I think fundamentally it comes down to our choice of technology, and we have chosen the platform of the hybrid rocket. Traditionally, rockets are either solid or liquid fuelled and we think a lot of factors that go into the production of our hybrid rockets are conducive to being low cost. What I mean by that is, we don’t have to cryogenically store our oxidiser, we don’t need very expensive things called turbo pumps and some of the infrastructure around that choice of technology we can avoid, which is important when you’re trying to be a low-cost competitor.
I’m guess that the spectrum of clientele that would use this low-cost technology would be quite broad. What sort of organisations would this service be of most benefit to?
What we’re doing will affect domestic and international players or partners. Domestically we’re looking at Fleet Space and Myriota – both based in Adelaide – and obviously Defence is looking at access to space, so we want to support that. But in terms of the broader range of customers, there are a number of companies looking at options for constellation satellite broadband and things, including OneWeb, Orbcomm and SpaceX, who all need access to space and we’re hoping they’ll get a ticket on our bus. We actually have letters of intent from a number of major players already.
The year 2020 is a major point that you’re working towards for eventual project completion. What are some of the challenges you’ve had to overcome to get to this point?
Look, I think challenge is a relative term. We’ve had to overcome a number of hurdles to get where we are today. One was access to capital and we were successful securing that last year, which has really helped us continue our development. We’re going through another phase now, ensuring we have all the right tools and the people for the job, which has also been a challenge that I think we’ll overcome. I think dealing with red tape is also problematic, but that being said, when you are pioneering something that’s never been done before, you have to take that onus of responsibility to ensure it’s being done in a safe and proper way.
What are some of the exciting milestones you’re looking to hit between now and completion?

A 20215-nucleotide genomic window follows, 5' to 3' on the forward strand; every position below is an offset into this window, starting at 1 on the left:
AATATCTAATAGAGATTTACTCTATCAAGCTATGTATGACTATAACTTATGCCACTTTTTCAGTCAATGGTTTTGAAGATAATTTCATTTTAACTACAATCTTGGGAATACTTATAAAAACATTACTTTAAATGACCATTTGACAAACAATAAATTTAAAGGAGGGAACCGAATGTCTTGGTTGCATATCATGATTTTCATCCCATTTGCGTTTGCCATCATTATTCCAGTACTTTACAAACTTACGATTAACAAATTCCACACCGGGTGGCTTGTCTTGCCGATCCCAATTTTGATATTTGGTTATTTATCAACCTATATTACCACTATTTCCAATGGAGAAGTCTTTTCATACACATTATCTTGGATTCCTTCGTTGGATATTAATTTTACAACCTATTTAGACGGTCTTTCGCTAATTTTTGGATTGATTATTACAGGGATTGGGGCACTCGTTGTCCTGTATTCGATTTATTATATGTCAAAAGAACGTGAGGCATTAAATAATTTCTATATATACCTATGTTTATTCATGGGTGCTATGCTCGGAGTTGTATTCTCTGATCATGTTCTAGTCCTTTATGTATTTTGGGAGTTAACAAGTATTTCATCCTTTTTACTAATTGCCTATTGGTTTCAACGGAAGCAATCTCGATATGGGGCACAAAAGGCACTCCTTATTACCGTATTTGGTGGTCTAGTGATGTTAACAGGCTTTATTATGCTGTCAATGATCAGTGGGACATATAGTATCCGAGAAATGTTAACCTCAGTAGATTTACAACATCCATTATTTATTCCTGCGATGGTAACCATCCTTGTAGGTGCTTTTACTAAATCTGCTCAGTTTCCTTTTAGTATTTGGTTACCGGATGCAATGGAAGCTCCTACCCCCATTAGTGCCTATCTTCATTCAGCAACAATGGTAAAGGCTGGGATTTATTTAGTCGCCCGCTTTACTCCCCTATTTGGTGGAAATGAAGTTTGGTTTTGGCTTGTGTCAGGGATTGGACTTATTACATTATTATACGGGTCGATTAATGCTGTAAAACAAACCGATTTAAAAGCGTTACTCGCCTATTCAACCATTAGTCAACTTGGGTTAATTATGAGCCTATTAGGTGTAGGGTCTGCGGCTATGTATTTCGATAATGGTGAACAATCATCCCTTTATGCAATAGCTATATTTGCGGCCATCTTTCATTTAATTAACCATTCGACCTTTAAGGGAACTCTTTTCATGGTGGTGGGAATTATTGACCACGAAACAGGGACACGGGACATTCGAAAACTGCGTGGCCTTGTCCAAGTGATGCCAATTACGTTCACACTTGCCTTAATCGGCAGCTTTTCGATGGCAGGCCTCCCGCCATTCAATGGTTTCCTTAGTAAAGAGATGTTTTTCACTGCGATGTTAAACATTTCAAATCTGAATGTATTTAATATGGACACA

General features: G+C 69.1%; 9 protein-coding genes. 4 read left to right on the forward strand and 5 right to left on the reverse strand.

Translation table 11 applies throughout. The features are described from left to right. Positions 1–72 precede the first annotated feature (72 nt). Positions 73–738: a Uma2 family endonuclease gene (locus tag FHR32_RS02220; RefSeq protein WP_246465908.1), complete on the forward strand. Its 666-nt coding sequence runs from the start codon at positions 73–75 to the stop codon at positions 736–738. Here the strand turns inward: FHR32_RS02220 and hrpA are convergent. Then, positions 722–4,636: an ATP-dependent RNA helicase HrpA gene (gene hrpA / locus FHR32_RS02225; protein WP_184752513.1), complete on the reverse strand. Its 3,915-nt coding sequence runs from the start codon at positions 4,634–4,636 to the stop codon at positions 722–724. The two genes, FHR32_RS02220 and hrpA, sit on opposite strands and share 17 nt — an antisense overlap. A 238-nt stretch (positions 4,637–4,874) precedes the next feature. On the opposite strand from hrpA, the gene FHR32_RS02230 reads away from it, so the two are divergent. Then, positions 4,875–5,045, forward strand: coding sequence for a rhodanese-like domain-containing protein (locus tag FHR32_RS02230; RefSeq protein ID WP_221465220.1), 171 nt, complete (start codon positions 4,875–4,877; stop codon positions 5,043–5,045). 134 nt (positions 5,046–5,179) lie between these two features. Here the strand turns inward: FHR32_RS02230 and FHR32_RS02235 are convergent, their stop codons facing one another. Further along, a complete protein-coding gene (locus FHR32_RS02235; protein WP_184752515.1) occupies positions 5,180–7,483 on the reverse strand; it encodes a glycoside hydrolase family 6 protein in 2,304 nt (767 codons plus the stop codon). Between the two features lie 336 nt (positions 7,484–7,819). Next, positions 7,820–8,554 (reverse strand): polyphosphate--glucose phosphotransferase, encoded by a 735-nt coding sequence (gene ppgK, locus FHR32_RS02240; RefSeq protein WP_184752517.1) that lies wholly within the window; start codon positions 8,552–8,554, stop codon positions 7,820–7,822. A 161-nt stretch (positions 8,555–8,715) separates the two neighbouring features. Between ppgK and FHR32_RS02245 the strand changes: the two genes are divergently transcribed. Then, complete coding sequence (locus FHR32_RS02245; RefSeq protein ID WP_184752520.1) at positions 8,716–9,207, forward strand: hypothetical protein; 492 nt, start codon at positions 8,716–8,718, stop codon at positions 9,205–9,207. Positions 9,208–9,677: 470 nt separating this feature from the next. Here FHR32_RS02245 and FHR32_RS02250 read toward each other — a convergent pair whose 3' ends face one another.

The first one is probably securing the next round of investment, and my brother is doing a great job meeting with potential supporters in terms of capital investment. We’ve got a few tech milestones that we’re looking to achieve and overcome in the next three to six months, one being a longer duration burn. Then we will be looking at an orbital insertion vehicle so we’ll be investigating the requirements for that, and were also looking to launch a sounding rocket capability technology demonstrator in the next six months. So, there are some cool things to look forward to ahead.
In terms of being pioneers, it might come as news to many that there is a thriving space technology industry within Australia. What is the scene like at the moment?
If you had asked me ten years ago, I’d have said there was little-to-no space activities apart from peripherals in Australia. I definitely think the winds have changed. In the last five years there have been a number of start-ups who have come into the fold and stated their intentions for various areas of focus. Australia has had a history in getting to space, but in terms of design and development of a propulsion system I don’t believe that has been explored in Australia before, and coupled with our hybrid rocket technology I think we are the first of our kind in Australia.
There’s even talk of getting our own Space Agency like NASA in the not too distant future. What have you heard about that?
Yeah, the expert review group has submitted their white paper to parliament, who will be making an announcement imminently. Hopefully there’s some decent funding that supports it!
On the note of space agencies, Gilmour Space Technology recently inked an agreement with NASA, which must be huge! What does the deal entail?
Yeah, that’s another significant achievement for us, to be able to work with NASA who are pioneers and led the original space race. It’s not a contract, it’s an agreement that enables us to explore other potential future activities in areas of mutual interest. That includes space transportation, propulsion, in-situ resource utilisation, sustainability and life support systems, things like that. It’s really exciting.
You and your brother will be speaking at Myriad 2018 this month – what sort of topics are you hoping to touch on?
We’re certainly excited to be apart of Myriad. We’re speaking on a panel with a space context and focus, which is really good. It’s the first time we’ve ever been involved with something like this, I think it’s a great idea and something brilliant for southeast Queensland. It’s going to change some perceptions associated with start-up communities and we’re looking forward to being a part of that ND adding as much value and benefit to the whole program as we can.
Catch James and Adam Gilmour when they appear at Myriad 2018 on May 16–18.